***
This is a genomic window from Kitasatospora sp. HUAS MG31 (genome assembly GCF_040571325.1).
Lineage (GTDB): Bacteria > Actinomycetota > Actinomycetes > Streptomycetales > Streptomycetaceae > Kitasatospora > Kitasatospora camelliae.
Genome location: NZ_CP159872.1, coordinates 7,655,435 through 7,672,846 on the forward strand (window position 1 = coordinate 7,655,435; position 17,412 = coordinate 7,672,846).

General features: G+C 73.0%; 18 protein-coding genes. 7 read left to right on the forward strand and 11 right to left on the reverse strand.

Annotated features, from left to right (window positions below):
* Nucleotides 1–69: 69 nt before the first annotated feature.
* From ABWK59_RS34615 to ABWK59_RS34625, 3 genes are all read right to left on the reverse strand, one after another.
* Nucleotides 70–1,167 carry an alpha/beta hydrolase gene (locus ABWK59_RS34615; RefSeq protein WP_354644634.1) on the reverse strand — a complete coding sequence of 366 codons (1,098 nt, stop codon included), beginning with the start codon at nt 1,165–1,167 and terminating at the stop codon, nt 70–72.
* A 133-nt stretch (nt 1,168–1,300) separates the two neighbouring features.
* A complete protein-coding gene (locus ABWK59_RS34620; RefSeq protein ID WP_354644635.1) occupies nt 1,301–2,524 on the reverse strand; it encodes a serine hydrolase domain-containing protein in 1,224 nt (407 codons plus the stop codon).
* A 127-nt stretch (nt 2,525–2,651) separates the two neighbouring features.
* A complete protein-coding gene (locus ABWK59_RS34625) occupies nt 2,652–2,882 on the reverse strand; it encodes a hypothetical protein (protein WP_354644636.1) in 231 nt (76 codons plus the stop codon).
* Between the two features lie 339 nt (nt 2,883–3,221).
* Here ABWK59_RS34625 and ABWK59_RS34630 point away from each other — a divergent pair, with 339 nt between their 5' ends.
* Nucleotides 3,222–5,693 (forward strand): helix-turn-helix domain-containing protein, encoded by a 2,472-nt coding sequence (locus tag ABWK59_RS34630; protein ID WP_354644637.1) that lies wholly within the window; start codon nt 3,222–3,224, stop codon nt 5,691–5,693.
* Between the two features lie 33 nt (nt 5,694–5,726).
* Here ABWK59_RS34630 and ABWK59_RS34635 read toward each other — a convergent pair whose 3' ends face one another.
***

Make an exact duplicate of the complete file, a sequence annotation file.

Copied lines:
This is a genomic window from Kitasatospora sp. HUAS MG31 (genome assembly GCF_040571325.1).
Lineage (GTDB): Bacteria > Actinomycetota > Actinomycetes > Streptomycetales > Streptomycetaceae > Kitasatospora > Kitasatospora camelliae.
Genome location: NZ_CP159872.1, coordinates 7,655,435 through 7,672,846 on the forward strand (window position 1 = coordinate 7,655,435; position 17,412 = coordinate 7,672,846).

General features: G+C 73.0%; 18 protein-coding genes. 7 read left to right on the forward strand and 11 right to left on the reverse strand.

Annotated features, from left to right (window positions below):
* Nucleotides 1–69: 69 nt before the first annotated feature.
* From ABWK59_RS34615 to ABWK59_RS34625, 3 genes are all read right to left on the reverse strand, one after another.
* Nucleotides 70–1,167 carry an alpha/beta hydrolase gene (locus ABWK59_RS34615; RefSeq protein WP_354644634.1) on the reverse strand — a complete coding sequence of 366 codons (1,098 nt, stop codon included), beginning with the start codon at nt 1,165–1,167 and terminating at the stop codon, nt 70–72.
* A 133-nt stretch (nt 1,168–1,300) separates the two neighbouring features.
* A complete protein-coding gene (locus ABWK59_RS34620; RefSeq protein ID WP_354644635.1) occupies nt 1,301–2,524 on the reverse strand; it encodes a serine hydrolase domain-containing protein in 1,224 nt (407 codons plus the stop codon).
* A 127-nt stretch (nt 2,525–2,651) separates the two neighbouring features.
* A complete protein-coding gene (locus ABWK59_RS34625) occupies nt 2,652–2,882 on the reverse strand; it encodes a hypothetical protein (protein WP_354644636.1) in 231 nt (76 codons plus the stop codon).
* Between the two features lie 339 nt (nt 2,883–3,221).
* Here ABWK59_RS34625 and ABWK59_RS34630 point away from each other — a divergent pair, with 339 nt between their 5' ends.
* Nucleotides 3,222–5,693 (forward strand): helix-turn-helix domain-containing protein, encoded by a 2,472-nt coding sequence (locus tag ABWK59_RS34630; protein ID WP_354644637.1) that lies wholly within the window; start codon nt 3,222–3,224, stop codon nt 5,691–5,693.
* Between the two features lie 33 nt (nt 5,694–5,726).
* Here ABWK59_RS34630 and ABWK59_RS34635 read toward each other — a convergent pair whose 3' ends face one another.